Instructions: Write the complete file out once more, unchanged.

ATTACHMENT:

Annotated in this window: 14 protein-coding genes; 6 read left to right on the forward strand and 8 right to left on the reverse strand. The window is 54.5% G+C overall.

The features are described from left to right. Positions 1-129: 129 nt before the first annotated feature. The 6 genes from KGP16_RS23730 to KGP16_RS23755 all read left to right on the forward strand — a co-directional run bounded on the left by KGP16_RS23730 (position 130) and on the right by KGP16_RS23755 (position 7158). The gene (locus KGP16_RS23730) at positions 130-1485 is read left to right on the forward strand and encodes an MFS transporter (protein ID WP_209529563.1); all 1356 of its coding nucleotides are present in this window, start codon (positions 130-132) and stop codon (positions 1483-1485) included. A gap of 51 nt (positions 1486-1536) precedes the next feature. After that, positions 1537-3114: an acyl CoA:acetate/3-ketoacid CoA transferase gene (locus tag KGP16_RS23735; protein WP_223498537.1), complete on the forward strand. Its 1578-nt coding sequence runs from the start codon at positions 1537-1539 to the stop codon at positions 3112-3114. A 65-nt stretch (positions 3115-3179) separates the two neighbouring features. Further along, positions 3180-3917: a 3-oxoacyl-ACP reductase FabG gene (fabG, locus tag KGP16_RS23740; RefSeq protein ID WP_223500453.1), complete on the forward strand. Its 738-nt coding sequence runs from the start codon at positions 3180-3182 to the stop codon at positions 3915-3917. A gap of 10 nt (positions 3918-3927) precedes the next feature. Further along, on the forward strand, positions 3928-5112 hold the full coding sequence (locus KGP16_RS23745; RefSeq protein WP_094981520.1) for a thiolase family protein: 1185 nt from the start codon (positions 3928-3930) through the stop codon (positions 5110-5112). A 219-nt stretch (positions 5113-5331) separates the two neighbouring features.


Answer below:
Annotated in this window: 14 protein-coding genes; 6 read left to right on the forward strand and 8 right to left on the reverse strand. The window is 54.5% G+C overall.

The features are described from left to right. Positions 1-129: 129 nt before the first annotated feature. The 6 genes from KGP16_RS23730 to KGP16_RS23755 all read left to right on the forward strand — a co-directional run bounded on the left by KGP16_RS23730 (position 130) and on the right by KGP16_RS23755 (position 7158). The gene (locus KGP16_RS23730) at positions 130-1485 is read left to right on the forward strand and encodes an MFS transporter (protein ID WP_209529563.1); all 1356 of its coding nucleotides are present in this window, start codon (positions 130-132) and stop codon (positions 1483-1485) included. A gap of 51 nt (positions 1486-1536) precedes the next feature. After that, positions 1537-3114: an acyl CoA:acetate/3-ketoacid CoA transferase gene (locus tag KGP16_RS23735; protein WP_223498537.1), complete on the forward strand. Its 1578-nt coding sequence runs from the start codon at positions 1537-1539 to the stop codon at positions 3112-3114. A 65-nt stretch (positions 3115-3179) separates the two neighbouring features. Further along, positions 3180-3917: a 3-oxoacyl-ACP reductase FabG gene (fabG, locus tag KGP16_RS23740; RefSeq protein ID WP_223500453.1), complete on the forward strand. Its 738-nt coding sequence runs from the start codon at positions 3180-3182 to the stop codon at positions 3915-3917. A gap of 10 nt (positions 3918-3927) precedes the next feature. Further along, on the forward strand, positions 3928-5112 hold the full coding sequence (locus KGP16_RS23745; RefSeq protein WP_094981520.1) for a thiolase family protein: 1185 nt from the start codon (positions 3928-3930) through the stop codon (positions 5110-5112). A 219-nt stretch (positions 5113-5331) separates the two neighbouring features.